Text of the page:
The structure of a share unit plan and how a share unit is settled can have a significant impact on its taxation and accounting treatment. This update:
- Considers three alternative share unit plans that are generally used in Canada and outlines the key advantages and disadvantages of each alternative
- Summarizes the proposed changes to the TSX Company Manual that would increase the disclosure required for treasury based share unit plans
Share Unit Primer
Share units are the right to receive either a share or the value of a share at a future date. There are three types of share units typically used in Canadian executive and director compensation programs:
- Restricted share units (RSUs)—Typically awarded to management employees (and less commonly to executives) for targeted retention. Vest based on the passage of time (e.g., 1/3 per year for 3 years, or cliff vesting at the end of a 3 year period).
- Performance share units (PSUs)—Fastest growing component of executive long term compensation. Vest based on achievement of performance targets, and typically cliff vesting at the end of 3 years.
- Deferred share units (DSUs)—Most commonly used for director compensation. For executives, often used as a vehicle to defer annual bonus. May vest immediately, but can’t be redeemed until the director/executive retires. DSUs are a component of director pay at almost all large Canadian companies.
Holders of share units typically participate in dividends, usually through “reinvestment” in additional share units that vest at the same time and based on the same criteria as the initial units.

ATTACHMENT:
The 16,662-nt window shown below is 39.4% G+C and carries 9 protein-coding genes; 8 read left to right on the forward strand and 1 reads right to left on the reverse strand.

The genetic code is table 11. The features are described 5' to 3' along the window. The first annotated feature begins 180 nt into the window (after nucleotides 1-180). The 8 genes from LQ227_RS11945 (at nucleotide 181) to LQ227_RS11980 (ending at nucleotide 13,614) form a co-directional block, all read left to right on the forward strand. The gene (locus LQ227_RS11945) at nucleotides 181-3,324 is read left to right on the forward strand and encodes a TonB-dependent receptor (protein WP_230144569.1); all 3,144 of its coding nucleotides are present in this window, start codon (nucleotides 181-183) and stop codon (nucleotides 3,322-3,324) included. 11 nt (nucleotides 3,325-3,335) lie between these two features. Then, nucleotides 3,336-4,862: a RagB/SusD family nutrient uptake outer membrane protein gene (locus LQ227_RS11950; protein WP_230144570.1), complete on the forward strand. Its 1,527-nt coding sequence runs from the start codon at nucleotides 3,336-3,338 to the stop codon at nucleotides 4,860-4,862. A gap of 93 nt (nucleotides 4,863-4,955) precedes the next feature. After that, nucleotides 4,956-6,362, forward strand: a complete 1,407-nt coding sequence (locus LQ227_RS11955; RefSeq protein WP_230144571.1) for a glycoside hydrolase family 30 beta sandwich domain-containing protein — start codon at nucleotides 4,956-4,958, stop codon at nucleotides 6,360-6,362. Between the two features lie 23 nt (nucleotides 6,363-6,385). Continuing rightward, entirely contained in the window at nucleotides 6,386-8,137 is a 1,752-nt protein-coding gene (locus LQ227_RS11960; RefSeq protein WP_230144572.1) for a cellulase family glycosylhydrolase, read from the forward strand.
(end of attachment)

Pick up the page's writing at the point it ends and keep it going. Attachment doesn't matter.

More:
DSUs are usually settled in cash and are subject to rules under the Income Tax Act which allow a deferral until the director or executive retires, subject to the significant limitation that the DSUs cannot be redeemed until that time.
Alternatives for Settling Share Units
RSUs, PSUs and DSUs may be settled in treasury shares, cash, or shares purchased on the open market (“market purchase”); the table on the following page summarizes the key differences based on settlement method.
|Key Term||Treasury||Cash||Market Purchase|
|Tax treatment for executive||Full value taxed at normal income tax rates when redeemed|
|Tax treatment for company||Not deductible||Deductible when paid||Deductible when shares purchased|
|Tax deferral period||Until redeemed (no limit). Note that it is uncommon to have treasury DSU plans, as the tax rules allow for a long deferral for cash or market purchase settled DSUs||Maximum deferral 3 years after the year earned (except DSUs, which are deferred until retirement)|
|Redemption date||Any time once vested (except DSUs)||Typically a fixed redemption date (maximum 3 years after awarded, except DSUs)|
|Shareholder approval||Required at AGM||No shareholder approval required|
|Accounting treatment||Fixed expense||Variable expense||Fixed expense|
There are some significant benefits to using treasury shares to settle RSUs and PSUs:
- The longer tax deferral allows for longer vesting periods, which can increase retention value, the ability to maintain a tax deferred investment in the company, and flexibility for executives as to when to redeem share units. This is a particularly valuable right for executives in cyclical or commodity-based businesses as it allows them to retain their share units until a reasonable point in the business cycle, rather than having a forced redemption and tax event at a pre-determined time.
- Settling with treasury shares allows the company to fund executive compensation through shareholder dilution. This may be critical for startups or companies that don’t have sufficient cash to attract and retain key talent.
However, these advantages don’t come without some cost. In particular:
- Treasury share units must be approved by shareholders at an annual general meeting